YEREVAN -- Armenian opposition leader Levon Ter-Petrossian says he scored his biggest victory yet against the government while announcing and strongly advocating the start of a "formal dialogue" with it, RFE/RL's Armenian Service reports.
Addressing thousands of supporters in Yerevan on May 31, Ter-Petrossian portrayed a series of concessions made by President Serzh Sarkisian to his Armenian National Congress (HAK) as a "remarkable event that has no precedent in the Armenian reality."
He also denied making any secret deals with Sarkisian's administration and insisted that "regime change" and the holding of fresh presidential and parliamentary elections remains the HAK's main goal.
"Since we are ready for the dialogue, in the coming days we will decide the composition of our delegation...and present our agenda of the dialogue to the authorities. Naturally, the authorities have to do the same," Ter-Petrossian said in a more than hour-long speech delivered at the latest HAK rally in Liberty Square.
"A new political situation has emerged in Armenia which allows us to solve even the most acute issues by legal means," he declared. "We have a chance to show the world that we are civilized people with centuries-old traditions of statehood."
The sanctioned rally took place just days after virtually all jailed HAK loyalists were set free in accordance with a general amnesty initiated by Sarkisian and approved by parliament. The most prominent of those detainees, Nikol Pashinian and Sasun Mikaelian, received a hero's welcome from the crowd when they appeared at the rally.
Earlier, Sarkisian ordered a new criminal inquiry into the 2008 postelection unrest in Yerevan, while the city administration lifted a de facto ban on opposition rallies in Liberty Square. The authorities thus accepted the HAK's three main preconditions for the long-awaited dialogue on ways of defusing lingering political tensions.
"This must be considered the biggest victory registered by the three-year popular struggle so far," Ter-Petrossian told the crowd. "This is a victory not for the opposition, the Armenian National Congress, but, first of all, for Armenia's new civil society and, if you like, the whole Armenian people and ultimately our country and state."
The HAK leader, who served as Armenia's first president from 1991-98, claimed the Sarkisian administration fulfilled the opposition demands not only because of the HAK pressure but also because of upcoming "serious developments" in the peace process over the breakaway Azerbaijani region of Nagorno-Karabakh, the threat of social upheaval, and a new environment created by the popular uprisings in several Arab states.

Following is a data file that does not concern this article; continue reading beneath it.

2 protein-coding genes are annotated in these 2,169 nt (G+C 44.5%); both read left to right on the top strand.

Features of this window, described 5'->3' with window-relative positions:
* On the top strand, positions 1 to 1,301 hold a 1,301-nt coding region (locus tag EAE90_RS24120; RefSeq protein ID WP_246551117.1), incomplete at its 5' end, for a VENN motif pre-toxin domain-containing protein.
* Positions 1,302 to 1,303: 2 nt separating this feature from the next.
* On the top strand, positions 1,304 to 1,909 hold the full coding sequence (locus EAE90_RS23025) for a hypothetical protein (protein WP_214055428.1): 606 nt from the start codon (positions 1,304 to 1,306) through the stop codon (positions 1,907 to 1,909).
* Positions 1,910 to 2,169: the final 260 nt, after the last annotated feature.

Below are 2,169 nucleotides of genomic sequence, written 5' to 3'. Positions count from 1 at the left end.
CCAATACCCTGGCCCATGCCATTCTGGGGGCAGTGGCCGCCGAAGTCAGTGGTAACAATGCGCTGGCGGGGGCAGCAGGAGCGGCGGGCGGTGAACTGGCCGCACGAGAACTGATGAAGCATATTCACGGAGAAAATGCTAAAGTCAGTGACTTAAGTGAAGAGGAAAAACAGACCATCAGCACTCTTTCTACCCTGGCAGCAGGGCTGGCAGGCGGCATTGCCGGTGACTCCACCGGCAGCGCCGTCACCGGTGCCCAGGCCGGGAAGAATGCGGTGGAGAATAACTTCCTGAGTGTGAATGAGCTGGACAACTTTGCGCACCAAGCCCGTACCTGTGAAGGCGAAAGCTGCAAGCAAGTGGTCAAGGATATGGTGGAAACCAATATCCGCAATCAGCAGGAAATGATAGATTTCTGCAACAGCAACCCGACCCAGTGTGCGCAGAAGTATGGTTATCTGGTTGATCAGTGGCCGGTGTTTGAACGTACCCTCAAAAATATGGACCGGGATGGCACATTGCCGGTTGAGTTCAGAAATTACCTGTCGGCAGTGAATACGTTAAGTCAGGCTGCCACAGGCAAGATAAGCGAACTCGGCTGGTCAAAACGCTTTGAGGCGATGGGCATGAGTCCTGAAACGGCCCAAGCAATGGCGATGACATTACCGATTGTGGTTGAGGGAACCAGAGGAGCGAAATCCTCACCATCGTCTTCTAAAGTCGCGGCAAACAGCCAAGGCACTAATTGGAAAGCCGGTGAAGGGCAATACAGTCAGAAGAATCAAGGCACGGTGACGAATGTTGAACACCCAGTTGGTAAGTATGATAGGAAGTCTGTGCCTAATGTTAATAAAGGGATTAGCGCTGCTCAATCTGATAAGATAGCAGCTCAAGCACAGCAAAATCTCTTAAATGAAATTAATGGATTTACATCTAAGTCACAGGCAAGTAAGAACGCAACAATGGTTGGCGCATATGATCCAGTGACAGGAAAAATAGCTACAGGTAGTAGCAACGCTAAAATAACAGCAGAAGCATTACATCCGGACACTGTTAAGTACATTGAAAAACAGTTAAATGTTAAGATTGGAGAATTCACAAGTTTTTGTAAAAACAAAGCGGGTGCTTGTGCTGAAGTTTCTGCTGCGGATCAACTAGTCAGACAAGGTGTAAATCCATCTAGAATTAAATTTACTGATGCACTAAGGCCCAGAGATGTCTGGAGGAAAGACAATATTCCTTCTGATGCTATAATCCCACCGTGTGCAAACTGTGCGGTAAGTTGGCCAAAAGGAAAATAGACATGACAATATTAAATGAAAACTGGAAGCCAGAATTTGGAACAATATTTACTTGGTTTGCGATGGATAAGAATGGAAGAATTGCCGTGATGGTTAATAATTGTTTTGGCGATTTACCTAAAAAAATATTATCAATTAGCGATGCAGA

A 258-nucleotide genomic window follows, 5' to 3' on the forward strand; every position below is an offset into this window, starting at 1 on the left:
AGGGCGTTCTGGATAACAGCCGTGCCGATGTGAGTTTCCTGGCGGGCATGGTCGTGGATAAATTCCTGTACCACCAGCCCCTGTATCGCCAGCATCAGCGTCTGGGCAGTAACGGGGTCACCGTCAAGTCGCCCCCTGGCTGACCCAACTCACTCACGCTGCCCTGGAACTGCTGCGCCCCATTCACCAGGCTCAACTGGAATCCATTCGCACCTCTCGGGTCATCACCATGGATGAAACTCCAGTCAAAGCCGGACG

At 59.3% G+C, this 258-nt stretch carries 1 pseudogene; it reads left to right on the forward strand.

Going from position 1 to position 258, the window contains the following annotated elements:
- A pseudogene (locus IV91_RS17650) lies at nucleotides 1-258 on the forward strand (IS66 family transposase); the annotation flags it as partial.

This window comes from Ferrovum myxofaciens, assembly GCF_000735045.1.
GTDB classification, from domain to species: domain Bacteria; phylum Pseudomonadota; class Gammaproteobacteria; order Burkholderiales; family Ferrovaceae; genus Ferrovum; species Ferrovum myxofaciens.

"The authorities are forced to make serious concessions in order to woo the people and find even minimal support within the country," Ter-Petrossian said. "The main reason is the deplorable socioeconomic situation in the country and their realization of not being able to find a way out of it."
Other opposition groups critical of the HAK, as well as some commentators, claim that Ter-Petrossian has simply struck a deal with Sarkisian that will enable the president to at least complete his five-year term in office in 2013. They say the ex-president is also seeking government assurances that the HAK will have a solid presence in the next parliament, which is due to be elected next year.
Ter-Petrossian spent a large part of his speech on May 31 denouncing and deriding these "malevolent gossips." He claimed the HAK will press for fresh elections during the upcoming negotiations.
Ter-Petrossian also downplayed the fact that Sarkisian and his governing coalition have repeatedly ruled out a possibility for early elections, saying that the dialogue may well yield a "brilliant solution that is beneficial for the two sides and the people."
"For us, the dialogue is the only or the best opportunity to get the country out of this disastrous state by attempting to achieve mutual understanding between the government and the opposition," he said.
More radical opposition elements, some of them formerly affiliated with Ter-Petrossian's movement, believe that only a campaign of nonstop antigovernment protests can force the government to call early elections.
Ter-Petrossian rejected this view, stating bluntly that there is not enough popular enthusiasm for a fresh standoff with the government. "You may disagree with this," he said, "but political and civic activity necessary for effecting regime change is not yet sufficient in Armenia.... You may be here rallying, but many, many others are staying at home."
"Besides, such behavior inherently contradicts the creed of the Armenian National Congress, which categorically rejects the revolutionary way of struggle," he said, adding that the HAK will do everything to spare the country "upheavals and bloodshed."